Behind Omicron’s Haze, a booming job market

Many of these sites that people use to find a job have seen a spike in traffic throughout the pandemic.  With Covid cases on the rise, the December jobs report is considered old news. But it can say more about the overall state of the labor market than anything the January report says.

The Labor Department on Friday reported that the economy added 199,000 seasonally adjusted jobs last month. This was lower than the 422,000 economists had expected, although any disappointment was softened by upward revisions from two months earlier, adding 141,000 jobs to total. made of the country.

The unemployment rate fell from 4.2% to 3.9%, partly because the survey of households it was based on showed faster job growth than the survey of employers. on which the employment data are based.

Then, on balance, it’s a solid report, showing how tightening in the job market could prompt the Federal Reserve to kick start. rate increase in the first half of this year.

But it includes a period when the increase in Covid cases due to Omicron variant just started holding. The reference week on which the Department of Labor bases employment data ends December 18, and during those seven days the Centers for Disease Control and Preventionrecorded about 924,000 new cases. And the survey on the unemployment rate is based on ending on December 11, when there were 832,000 cases. By contrast, there were more than 4 million cases in the past week and next week – the reference period for January employment figures – could be even worse.

The picture of what is happening with the labor market today is not complete, but a few things can be surmised.

First, many people who are sick, caring for the sick, or worried about being sick don’t come to work. Many hourly workers in that category will not be counted as worked, which can reduce the monthly job count. Taking a closer look at payrolls this month, many if not looking for a new job will likely wait for Omicron’s spike, while many hiring managers will cover absentee or absentee workers. face.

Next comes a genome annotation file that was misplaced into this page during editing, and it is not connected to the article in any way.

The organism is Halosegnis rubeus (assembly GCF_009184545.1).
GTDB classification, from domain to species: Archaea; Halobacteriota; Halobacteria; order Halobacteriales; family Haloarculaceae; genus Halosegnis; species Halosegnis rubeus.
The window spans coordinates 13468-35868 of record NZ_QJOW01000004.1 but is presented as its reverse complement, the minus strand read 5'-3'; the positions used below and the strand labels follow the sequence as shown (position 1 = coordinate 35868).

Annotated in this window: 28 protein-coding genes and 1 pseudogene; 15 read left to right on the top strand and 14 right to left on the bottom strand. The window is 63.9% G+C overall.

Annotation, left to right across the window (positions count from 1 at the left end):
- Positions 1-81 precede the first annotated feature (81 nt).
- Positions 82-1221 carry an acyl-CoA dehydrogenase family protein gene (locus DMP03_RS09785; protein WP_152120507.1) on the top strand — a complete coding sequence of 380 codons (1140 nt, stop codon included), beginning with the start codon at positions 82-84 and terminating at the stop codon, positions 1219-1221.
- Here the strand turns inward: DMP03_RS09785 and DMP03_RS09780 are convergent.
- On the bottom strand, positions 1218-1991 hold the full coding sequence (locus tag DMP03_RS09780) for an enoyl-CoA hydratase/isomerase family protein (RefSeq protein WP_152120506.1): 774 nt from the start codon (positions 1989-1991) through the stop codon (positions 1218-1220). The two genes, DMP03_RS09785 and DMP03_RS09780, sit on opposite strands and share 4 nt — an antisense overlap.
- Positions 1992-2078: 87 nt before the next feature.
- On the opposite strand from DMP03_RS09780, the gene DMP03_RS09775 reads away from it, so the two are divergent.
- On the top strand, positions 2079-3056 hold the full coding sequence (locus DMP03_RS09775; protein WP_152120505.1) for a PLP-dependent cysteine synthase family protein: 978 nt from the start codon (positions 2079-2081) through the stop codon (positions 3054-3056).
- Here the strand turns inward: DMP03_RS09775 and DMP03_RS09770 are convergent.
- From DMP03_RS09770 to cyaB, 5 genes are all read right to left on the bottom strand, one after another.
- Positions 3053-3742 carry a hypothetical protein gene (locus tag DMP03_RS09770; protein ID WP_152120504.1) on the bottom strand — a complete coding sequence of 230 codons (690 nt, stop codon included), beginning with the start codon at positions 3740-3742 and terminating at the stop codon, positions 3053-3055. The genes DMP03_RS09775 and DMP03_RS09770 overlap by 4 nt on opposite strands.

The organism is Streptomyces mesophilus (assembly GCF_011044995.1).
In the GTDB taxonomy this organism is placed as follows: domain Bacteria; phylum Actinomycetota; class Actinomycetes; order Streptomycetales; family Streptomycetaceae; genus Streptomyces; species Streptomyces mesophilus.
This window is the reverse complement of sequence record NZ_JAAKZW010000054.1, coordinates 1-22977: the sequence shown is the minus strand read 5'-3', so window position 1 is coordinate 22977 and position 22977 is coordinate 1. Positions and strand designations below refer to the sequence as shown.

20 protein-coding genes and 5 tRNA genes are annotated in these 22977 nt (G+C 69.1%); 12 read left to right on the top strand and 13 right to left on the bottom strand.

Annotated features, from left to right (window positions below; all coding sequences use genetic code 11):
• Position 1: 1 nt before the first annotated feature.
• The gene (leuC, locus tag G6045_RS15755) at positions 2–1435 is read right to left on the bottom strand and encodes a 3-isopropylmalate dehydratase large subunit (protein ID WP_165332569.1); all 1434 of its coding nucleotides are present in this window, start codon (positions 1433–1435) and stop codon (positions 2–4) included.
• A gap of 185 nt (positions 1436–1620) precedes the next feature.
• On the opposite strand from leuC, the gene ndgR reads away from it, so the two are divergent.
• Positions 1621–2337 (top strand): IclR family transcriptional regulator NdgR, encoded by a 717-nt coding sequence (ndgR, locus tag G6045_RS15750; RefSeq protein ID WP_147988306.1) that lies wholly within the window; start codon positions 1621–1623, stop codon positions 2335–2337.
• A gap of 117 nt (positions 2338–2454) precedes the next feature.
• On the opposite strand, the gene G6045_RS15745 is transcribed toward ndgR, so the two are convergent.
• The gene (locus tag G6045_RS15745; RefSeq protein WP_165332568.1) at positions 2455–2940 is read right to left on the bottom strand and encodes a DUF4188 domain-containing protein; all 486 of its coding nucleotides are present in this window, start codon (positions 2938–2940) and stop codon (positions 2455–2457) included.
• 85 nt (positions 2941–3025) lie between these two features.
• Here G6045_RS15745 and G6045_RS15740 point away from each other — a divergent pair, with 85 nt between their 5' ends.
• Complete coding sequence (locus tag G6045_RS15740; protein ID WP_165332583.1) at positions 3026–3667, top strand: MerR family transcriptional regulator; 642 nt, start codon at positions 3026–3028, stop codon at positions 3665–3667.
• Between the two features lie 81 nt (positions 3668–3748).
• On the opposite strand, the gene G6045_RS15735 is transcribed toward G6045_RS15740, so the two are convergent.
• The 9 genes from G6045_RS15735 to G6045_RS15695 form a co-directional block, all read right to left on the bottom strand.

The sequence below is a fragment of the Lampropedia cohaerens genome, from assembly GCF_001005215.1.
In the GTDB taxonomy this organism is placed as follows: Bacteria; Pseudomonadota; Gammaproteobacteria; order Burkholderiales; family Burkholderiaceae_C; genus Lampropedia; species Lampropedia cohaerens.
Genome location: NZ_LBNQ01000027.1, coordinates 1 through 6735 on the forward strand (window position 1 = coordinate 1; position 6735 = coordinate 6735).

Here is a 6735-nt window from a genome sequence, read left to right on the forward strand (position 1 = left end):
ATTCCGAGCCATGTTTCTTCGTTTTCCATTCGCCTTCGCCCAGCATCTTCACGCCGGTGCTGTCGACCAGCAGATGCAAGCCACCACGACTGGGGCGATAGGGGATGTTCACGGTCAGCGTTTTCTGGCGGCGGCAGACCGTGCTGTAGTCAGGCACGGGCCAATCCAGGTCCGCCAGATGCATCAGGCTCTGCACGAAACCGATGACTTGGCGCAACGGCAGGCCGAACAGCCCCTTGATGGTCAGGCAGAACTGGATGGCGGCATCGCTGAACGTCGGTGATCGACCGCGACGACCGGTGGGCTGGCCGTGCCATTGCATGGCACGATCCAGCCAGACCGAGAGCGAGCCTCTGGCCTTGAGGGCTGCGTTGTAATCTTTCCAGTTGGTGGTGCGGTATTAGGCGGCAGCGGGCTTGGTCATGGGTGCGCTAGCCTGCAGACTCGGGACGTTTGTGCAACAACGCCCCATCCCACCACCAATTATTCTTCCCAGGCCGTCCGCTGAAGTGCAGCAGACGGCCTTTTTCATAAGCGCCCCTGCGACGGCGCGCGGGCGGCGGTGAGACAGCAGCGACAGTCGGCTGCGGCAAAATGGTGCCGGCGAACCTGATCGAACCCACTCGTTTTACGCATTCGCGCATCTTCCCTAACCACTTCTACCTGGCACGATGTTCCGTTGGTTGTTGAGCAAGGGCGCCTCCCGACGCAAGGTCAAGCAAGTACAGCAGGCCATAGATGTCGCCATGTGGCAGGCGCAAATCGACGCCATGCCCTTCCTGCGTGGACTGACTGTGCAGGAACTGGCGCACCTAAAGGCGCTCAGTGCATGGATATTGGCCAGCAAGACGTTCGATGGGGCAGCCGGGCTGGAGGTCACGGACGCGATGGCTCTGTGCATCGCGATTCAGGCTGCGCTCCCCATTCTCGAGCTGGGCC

Second, the demand for workers remains high despite Omicron. Figures from job search site Indeed show just that last week Job opportunities continue to increase. And weekly jobless claims from the Labor Department remain very low, showing that, even as the surge in Covid cases has dented business, employers are still wearing stick to their employees.

So one might imagine a January jobs report showing that job growth has slowed markedly, and the number of people entering the labor market has dropped. On its own, that would be a signal that the job market has deteriorated.

But the increase in Omicron is a temporary thing and, while the country may have a few more very difficult weeks left, it will wither like past surges. And when it’s over, everything will be back…well, not normal, but maybe like the environment that existed before Omicron and what some previous jobs reports have shown: strong job growth. strong and people are slowly returning to the labor market — but not enough to make finding workers easy.

The December jobs report may be old news, but it’s still news you can use.

To help fight Omicron, the Biden administration is opening more Covid testing sites and providing 500 million Covid tests to Americans. WSJ’s Daniela Hernandez shares why testing is still a sore spot in the US, two years after the pandemic. Photo illustrator: David Fang

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Appeared on 8 January 2022, print edition as ‘In Employment Data, Old News Is Still News.’ Behind Omicron’s Haze, a booming job market

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